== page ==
For short sellers, the pickings aren’t quite as obvious as they were in 2006. But they’re still pretty good. Muni bonds, for instance, are a disaster waiting to happen. But the juiciest short — akin to the subprime lenders during the housing boom — are for-profit colleges. They came to my attention a while back when Steve Eisman (a hedge fund manager who made a fortune shorting the housing market and was, as a result, one of the stars of Michael Lewis’ Big Short) started publicly dissing them. Here’s an article he wrote, titled Subprime Goes to College, from June of this year.
The basic thesis is that for-profit higher education suffers from a bad set of incentives. Unlike a typical private school such as, say, New York University, a for-profit college worries less about its ongoing reputation with alumni than about shoveling in as many students as possible and financing their tuition with student loans. The result is a far higher student loan default rate than for other types of colleges.
The industry milked the system for $26.5 billion in federal aid last year, up from m $4.6 billion in 2000. Taxpayers pick up the tab for all those deadbeat graduates, while college administrators and stockholders reap the rewards.
The federal budget being what it is, this seems like an obvious place for a little regulatory oversight. Like this:
For-Profit Colleges Fall on Business Practice Concern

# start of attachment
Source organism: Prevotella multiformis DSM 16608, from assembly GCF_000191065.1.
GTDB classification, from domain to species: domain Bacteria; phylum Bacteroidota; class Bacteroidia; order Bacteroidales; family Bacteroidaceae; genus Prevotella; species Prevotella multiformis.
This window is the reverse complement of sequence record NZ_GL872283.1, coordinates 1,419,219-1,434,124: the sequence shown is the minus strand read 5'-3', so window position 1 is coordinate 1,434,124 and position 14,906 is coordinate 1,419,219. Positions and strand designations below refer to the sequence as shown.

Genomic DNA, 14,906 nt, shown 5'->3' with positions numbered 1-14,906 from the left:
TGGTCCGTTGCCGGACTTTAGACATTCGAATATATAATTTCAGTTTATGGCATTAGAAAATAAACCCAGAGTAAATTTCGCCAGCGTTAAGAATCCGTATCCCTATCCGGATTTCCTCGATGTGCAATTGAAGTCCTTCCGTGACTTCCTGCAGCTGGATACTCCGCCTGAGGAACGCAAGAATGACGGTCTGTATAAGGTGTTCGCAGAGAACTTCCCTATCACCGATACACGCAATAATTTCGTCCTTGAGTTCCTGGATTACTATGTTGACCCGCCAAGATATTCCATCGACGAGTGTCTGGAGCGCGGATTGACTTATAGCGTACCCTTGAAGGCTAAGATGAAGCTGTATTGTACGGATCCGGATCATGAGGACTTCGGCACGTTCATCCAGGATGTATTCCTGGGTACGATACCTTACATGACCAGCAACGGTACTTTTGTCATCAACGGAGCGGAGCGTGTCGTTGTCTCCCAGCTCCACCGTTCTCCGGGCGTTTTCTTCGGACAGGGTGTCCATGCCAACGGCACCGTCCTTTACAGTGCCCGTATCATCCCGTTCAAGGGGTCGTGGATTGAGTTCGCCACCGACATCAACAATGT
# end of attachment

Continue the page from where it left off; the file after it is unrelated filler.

Aug. 3 (Bloomberg) — For-profit education stocks declined in the U.S. after a Government Accountability Office probe of the industry found recruiters lied to entice students and encouraged them to commit fraud to qualify for aid.
Education Management Corp. and Bridgepoint Education Inc. helped send an index of 12 education companies to a 4.5 percent loss at 4:01 p.m. New York time. Recruiters at 15 unidentified colleges studied by the GAO, Congress’s investigational arm, misled potential students about the costs, duration and quality of their programs, according to a report obtained by Bloomberg News that will be released publicly tomorrow. The shares retreated in six of the last seven days, losing 6 percent since July 20, on concern the government will reduce student aid for some programs. Apollo Group Inc., owner of the biggest for-profit university in the U.S., has lost half its value since Jan. 16, 2009, data compiled by Bloomberg show.
“The main bear case is that they’re fraudulently recruiting people,” said Robert Kean, a trader at Kern Suslow Securities Inc. in New York. “Whenever you’re going in front of Congress you have a huge overhang for your stock.”History teaches that when a stupidly-run industry starts to fail, the bottom is frequently zero or thereabouts. That’s where almost all the subprime lenders ended up in 2009, while most of the big banks and homebuilders fell by 80% or more. So the fact that the education stocks down a bit from their highs isn’t a barrier to shorting them — though availability of shares might be.
Here’s a list of major for-profit higher ed companies. Not everyone on this list is equally culpable. But if a few blow up, investors will dump the rest, so for a while it won’t matter which you choose.